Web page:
The CM300xi probe station with Contact Intelligence™ technology provides research and engineering labs with an unprecedented level of automation when moving through multiple temperature points during test runs. This new technology enables probe systems to sense, learn and react to the extremely complex environments characterized by multiple temperatures and small pad layouts.

As integrated circuit products continue to move into more heat-intensive environments, such as automotive applications, it becomes increasingly critical to characterize device behavior and durability over an ever-wider range of temperatures. Previously, most chips underwent wafer-level testing at only two temperature points, typically 20˚C (room temperature) and 90˚C. Today, that range has expanded to -40˚C to 125˚C, and may involve a complete set of tests at each of four temperature steps within this range. Some cases call for even wider ranges, such as -55˚C to 200˚C, and wafer reliability testing may call for temperatures as high as 300˚C.

Accurate Wafer-Level Testing Across Extended Temperature RangesThis ongoing expansion in the number of required temperature steps during wafer-level testing can quickly consume a significant share of valuable lab time. The issue is compounded by the demand for increasingly large amounts of data to be extracted at each temperature step. A complete set of test cycles at all required temperature points might now take up to 72 hours, or more.

As a result, it becomes imperative to automate transitions between setpoint temperatures, automate wafer realignment at each temperature, and automate probe-to-pad realignment at each die. The figure to the right depicts the basic phases in each cycle, along with a typical apportionment of the time spent during each phase. The measurement phase includes all the time that the test probes are in contact with the wafer pads. Wafer (transition) soak refers to the interval required to reach a stable relationship between probes and wafer surface at the new temperature point. Idle time is that spent while waiting to move to the next die on the wafer, or to a new temperature set point. Die soak refers to time spent to accommodate thermal drift due to position changes. Realignment accounts for the operator input to readjust the probes after wafer soaks and die soaks.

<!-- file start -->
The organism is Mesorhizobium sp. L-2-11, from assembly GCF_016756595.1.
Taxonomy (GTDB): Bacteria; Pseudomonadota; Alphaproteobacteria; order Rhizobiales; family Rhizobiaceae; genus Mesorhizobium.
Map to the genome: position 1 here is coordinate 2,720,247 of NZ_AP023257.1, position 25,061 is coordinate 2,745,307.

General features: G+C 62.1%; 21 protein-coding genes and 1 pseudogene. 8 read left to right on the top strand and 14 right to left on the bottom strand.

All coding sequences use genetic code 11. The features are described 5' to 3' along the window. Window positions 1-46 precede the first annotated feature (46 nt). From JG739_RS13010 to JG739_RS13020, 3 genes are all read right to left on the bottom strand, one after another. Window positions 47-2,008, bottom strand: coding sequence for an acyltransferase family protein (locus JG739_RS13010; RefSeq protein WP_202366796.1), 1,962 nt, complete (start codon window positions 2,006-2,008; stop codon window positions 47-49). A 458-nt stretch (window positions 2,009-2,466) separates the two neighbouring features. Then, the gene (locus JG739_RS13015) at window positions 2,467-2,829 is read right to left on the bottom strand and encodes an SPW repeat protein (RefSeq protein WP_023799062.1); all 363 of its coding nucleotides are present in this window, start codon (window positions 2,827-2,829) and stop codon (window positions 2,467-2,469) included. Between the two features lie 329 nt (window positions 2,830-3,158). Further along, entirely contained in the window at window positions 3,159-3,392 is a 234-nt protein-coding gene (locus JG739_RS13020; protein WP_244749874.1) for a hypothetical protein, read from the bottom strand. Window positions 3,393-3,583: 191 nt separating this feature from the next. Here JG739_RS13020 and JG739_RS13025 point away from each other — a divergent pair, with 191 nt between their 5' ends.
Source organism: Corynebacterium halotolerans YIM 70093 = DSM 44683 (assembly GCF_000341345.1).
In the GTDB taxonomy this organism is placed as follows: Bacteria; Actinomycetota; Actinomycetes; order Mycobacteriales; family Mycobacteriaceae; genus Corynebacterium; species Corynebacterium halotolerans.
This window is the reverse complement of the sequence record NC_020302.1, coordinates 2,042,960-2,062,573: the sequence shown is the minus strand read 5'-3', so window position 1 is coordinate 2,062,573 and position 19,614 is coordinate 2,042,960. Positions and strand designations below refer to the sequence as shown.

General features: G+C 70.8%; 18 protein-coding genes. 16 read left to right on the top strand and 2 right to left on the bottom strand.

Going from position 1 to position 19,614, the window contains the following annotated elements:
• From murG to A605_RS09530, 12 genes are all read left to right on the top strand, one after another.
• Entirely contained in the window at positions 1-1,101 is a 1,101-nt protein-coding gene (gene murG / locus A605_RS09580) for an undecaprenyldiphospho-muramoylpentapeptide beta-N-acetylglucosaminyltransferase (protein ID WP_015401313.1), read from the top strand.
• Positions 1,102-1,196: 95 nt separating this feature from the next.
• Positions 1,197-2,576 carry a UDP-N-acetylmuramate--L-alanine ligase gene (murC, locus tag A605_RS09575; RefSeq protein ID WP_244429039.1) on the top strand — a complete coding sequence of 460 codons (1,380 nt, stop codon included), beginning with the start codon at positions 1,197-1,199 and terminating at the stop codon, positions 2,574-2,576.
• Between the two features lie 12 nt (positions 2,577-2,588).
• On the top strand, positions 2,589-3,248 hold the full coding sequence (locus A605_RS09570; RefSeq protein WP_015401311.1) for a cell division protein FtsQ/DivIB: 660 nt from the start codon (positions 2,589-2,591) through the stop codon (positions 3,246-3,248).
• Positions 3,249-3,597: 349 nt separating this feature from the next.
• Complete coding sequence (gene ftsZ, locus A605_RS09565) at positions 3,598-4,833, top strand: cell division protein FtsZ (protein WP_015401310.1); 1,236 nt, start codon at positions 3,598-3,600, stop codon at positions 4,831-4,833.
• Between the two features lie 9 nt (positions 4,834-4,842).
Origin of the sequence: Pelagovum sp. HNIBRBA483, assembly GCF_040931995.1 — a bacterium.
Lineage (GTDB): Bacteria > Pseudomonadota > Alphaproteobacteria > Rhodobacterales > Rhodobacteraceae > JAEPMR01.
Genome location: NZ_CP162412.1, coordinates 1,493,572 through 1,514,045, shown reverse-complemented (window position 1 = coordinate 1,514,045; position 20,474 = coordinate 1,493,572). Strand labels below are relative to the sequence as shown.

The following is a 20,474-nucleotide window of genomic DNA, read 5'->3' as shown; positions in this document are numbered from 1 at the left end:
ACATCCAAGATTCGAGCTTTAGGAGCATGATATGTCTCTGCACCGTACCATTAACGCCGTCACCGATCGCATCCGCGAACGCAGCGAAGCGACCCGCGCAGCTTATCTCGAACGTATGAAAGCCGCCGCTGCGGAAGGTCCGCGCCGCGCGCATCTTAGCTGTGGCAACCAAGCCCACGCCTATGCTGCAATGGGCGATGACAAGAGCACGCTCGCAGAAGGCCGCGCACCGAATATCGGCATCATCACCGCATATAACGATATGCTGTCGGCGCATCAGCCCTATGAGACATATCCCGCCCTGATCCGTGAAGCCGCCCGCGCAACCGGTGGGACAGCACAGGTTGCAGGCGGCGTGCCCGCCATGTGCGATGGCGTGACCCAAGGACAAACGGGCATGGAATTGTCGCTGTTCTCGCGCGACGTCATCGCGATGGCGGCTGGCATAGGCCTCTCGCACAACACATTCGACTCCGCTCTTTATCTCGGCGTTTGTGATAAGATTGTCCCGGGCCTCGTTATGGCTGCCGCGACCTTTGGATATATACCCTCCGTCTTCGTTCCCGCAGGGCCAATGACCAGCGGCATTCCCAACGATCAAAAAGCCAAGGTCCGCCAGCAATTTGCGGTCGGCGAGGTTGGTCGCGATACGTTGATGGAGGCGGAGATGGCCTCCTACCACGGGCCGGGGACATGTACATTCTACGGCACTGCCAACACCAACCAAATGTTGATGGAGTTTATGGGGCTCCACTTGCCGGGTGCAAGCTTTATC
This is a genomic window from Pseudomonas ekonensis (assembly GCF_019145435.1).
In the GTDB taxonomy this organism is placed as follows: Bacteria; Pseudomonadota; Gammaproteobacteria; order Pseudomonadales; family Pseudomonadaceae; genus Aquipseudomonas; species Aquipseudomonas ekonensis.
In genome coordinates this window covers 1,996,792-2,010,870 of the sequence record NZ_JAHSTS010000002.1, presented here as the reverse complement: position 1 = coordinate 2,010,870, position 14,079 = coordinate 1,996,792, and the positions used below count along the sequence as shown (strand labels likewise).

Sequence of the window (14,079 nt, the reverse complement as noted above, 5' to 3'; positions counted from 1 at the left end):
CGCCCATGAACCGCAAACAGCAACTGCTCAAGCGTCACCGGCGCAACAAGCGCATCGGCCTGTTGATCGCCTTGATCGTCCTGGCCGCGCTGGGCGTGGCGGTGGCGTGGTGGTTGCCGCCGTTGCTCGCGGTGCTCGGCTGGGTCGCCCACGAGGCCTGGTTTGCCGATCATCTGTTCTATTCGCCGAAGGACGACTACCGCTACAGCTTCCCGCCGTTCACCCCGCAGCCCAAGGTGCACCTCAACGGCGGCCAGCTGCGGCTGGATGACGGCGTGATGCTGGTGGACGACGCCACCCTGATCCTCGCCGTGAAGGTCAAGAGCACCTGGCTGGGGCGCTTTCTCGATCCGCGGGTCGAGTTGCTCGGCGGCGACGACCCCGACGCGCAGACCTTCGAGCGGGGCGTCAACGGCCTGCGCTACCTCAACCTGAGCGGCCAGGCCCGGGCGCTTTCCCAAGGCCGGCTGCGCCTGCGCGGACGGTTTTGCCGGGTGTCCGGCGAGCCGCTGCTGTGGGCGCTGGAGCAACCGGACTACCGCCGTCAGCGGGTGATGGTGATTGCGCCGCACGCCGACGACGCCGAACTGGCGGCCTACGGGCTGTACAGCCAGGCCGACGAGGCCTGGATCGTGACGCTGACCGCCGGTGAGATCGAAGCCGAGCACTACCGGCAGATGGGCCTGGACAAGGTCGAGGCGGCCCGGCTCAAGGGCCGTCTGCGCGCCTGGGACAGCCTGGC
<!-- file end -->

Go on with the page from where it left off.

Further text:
Any approach to automating the test cycle must account for the thermal drift introduced during the wafer soak and die soak phases. Both alter the spatial relationship between the chuck, which holds the wafer, and the platen, which holds the test probes. In either case, heat-induced expansion changes their relative alignment, which in turn impacts the position of the probes on the wafer surface. During wafer soak, the chuck first reaches the required temperature, which in turn heats the platen until equilibrium is reached between the two. The time required to reach this equilibrium is called the wafer soak time.

During die soak, the heated chuck is moving between different probe locations on the wafer, which causes shifting “hot spots” on the platen. The time required to reach equilibrium with a new hot spot is termed the die soak time.

Any approach to automating and minimizing the test cycle at each temperature point must address three major issues. First, it must automate the manual realignment process required to compensate for thermal drift. Second, it should eliminate the idle time by managing the transition times and soak times with maximum efficiency by automatically realigning probes to pads after a thermal transition, or after a die step move is complete including soaking. Third, the system architecture should readily accommodate various components that minimize the impact of thermal drift at high temperatures.

We developed Contact Intelligence technology and incorporated it into the CM300xi probe system, which senses, learns and reacts to alignment issues over multiple temperatures and small pad layouts. Contact Intelligence enables the CM300xi to automatically adapt and adjust to provide the most accurate probe-to-pad alignment for a broad array of wafers, materials and devices. It applies an unprecedented level of machine intelligence to the acceleration of test cycles, while providing the highest levels of accuracy, reliability and stability in increasingly complex test environments.

For more information, visit our website, or check out the video below to see how the CM300xi probe station helps you achieve wafer-level test cycles over multiple temperatures and get results quickly.